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Russia's Gazprom says key gas pipeline to Europe will shut down for 'routine maintenance'

A key Russian natural gas pipeline will shut down for three days of maintenance at the end of this month, the state-owned energy company Gazprom announced Friday, raising economic pressure on Germany and other European countries that depend on the fuel to power industry, generate electricity and heat homes.

3-day shutdown to begin at end of month

Russia's state-owned energy company Gazprom said on Friday that a key pipeline conveying natural gas to Europe will shut down for three days at the end of this month to undergo "routine maintenance." (Nikolay Doychinov/AFP/Getty Images)

A key Russian natural gas pipeline will shut down for three days of maintenance at the end of this month, the state-owned energy company Gazprom announced Friday, raising economic pressure on Germany and other European countries that depend on the fuel to power industry, generate electricity and heat homes.

The latest shutdown will come a month after Gazprom restored natural gas supply through the pipeline to only a fifth of its capacity after a previous shutoff for maintenance.

Russia has blamed the reductions through the pipeline on technical problems but Germany has called the shutoffs a political move by the Kremlin to sow uncertainty and push up prices amid the conflict in Ukraine.

Natural gas prices rose on Friday after the announcement, and are now more than twice as high as they were a year ago.

In a statement posted online, Gazprom said the planned shutdown from Aug. 31 to Sept. 2 is for "routine maintenance" at a key compressor station along the Nord Stream 1 pipeline, which links western Russia and Germany.

Natural gas prices have surged as Russia has reduced or cut off natural gas flows to a dozen European Union countries, fuelling inflation and raising the risk that Europe could plunge into recession.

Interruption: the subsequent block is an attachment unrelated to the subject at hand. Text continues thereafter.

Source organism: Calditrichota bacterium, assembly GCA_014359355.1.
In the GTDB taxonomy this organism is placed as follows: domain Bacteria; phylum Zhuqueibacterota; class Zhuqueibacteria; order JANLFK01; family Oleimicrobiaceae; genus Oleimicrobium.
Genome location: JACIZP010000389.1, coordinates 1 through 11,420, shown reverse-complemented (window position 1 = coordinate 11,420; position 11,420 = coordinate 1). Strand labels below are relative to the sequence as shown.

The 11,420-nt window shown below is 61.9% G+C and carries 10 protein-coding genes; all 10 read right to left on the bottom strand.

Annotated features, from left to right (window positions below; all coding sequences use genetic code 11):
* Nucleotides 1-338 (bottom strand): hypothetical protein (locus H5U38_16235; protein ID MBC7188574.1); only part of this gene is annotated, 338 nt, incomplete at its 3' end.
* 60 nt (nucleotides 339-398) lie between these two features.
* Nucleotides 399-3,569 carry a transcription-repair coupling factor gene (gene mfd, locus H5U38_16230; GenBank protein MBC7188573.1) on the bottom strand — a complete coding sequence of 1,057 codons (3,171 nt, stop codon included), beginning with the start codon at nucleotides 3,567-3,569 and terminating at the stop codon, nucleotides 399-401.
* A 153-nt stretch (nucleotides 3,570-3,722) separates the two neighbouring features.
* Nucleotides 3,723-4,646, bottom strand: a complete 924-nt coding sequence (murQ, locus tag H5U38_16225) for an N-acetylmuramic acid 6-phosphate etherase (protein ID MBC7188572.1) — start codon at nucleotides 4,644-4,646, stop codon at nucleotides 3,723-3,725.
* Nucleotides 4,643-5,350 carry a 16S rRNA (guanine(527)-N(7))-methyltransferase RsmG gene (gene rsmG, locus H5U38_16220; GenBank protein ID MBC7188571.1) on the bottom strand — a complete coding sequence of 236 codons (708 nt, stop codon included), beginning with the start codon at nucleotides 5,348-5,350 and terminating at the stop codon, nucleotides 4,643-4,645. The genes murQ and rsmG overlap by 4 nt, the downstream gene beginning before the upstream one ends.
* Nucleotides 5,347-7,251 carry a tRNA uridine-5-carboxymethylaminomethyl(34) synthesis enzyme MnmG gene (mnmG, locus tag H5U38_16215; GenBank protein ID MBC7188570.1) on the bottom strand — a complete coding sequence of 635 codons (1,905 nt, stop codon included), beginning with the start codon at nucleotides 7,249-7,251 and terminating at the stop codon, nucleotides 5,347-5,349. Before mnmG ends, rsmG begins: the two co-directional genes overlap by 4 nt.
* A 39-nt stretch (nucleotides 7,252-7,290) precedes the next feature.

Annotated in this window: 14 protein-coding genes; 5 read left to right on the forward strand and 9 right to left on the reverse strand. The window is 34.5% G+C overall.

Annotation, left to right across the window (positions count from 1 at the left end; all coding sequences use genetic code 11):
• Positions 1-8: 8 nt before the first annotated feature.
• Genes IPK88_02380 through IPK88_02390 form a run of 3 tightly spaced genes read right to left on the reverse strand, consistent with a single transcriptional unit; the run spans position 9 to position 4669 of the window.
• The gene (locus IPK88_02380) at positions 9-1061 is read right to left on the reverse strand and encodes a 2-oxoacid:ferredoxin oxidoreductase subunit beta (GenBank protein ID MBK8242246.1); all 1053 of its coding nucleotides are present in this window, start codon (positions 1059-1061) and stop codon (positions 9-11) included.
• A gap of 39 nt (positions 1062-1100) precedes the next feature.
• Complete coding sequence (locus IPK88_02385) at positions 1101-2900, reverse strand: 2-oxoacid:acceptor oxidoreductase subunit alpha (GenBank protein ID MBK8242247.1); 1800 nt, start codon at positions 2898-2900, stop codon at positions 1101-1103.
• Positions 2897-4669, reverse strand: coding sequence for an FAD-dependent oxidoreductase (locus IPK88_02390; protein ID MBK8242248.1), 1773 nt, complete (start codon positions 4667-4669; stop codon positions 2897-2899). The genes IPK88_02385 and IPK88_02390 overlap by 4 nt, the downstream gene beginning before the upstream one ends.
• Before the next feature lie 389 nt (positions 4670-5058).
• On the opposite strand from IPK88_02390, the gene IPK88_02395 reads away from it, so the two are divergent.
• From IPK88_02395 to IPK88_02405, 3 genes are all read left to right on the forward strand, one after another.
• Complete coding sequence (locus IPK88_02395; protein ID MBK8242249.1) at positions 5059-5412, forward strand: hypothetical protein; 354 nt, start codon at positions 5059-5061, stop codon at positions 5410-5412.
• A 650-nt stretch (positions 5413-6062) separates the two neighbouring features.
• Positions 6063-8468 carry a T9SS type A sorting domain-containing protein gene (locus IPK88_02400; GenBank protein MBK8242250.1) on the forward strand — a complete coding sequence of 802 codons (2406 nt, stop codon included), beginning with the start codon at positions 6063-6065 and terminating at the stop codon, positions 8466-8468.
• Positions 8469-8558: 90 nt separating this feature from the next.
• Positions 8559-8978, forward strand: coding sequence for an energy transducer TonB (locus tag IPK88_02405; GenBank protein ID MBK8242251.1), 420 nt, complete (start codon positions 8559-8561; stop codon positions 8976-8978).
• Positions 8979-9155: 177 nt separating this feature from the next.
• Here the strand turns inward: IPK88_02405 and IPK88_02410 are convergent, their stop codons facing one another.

Germany's Economy Ministry said in an email to The Associated Press that it had taken note of Gazprom's planned downtime for Nord Stream 1.

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European Union countries have agreed to a proposal to voluntarily cut their gas consumption by 15 per cent this winter. This deal comes after Gazprom, Russia's state-owned energy corporation, said it would further cut gas flows through the Nord Stream 1 pipeline to Germany.

"We are monitoring the situation in close cooperation with the Federal Network Agency" that regulates gas markets, the ministry said. "Gas flows through Nord Stream 1 are currently unchanged at 20 per cent."

The newly announced maintenance shut-off raises additional fears that Russia could completely cut off gas that is used to power industry, generate electricity and heat homes to try to gain political leverage over Europe as it tries to boost its storage levels for winter.

Germany recently announced that its gas storage facilities had reached 75 per cent capacity, two weeks before the target date of Sept. 1. Germans have been urged to cut gas use now so the country will have enough for the winter ahead.

Gazprom said once the work is completed, the flow of gas through Nord Stream 1 will resume at its prior level of 33 million cubic meters, or just 20 per cent of the pipeline's capacity.

The routine maintenance will be carried out jointly with Siemens specialists, Gazprom said, in a reference to its German partner, Siemens Energy.

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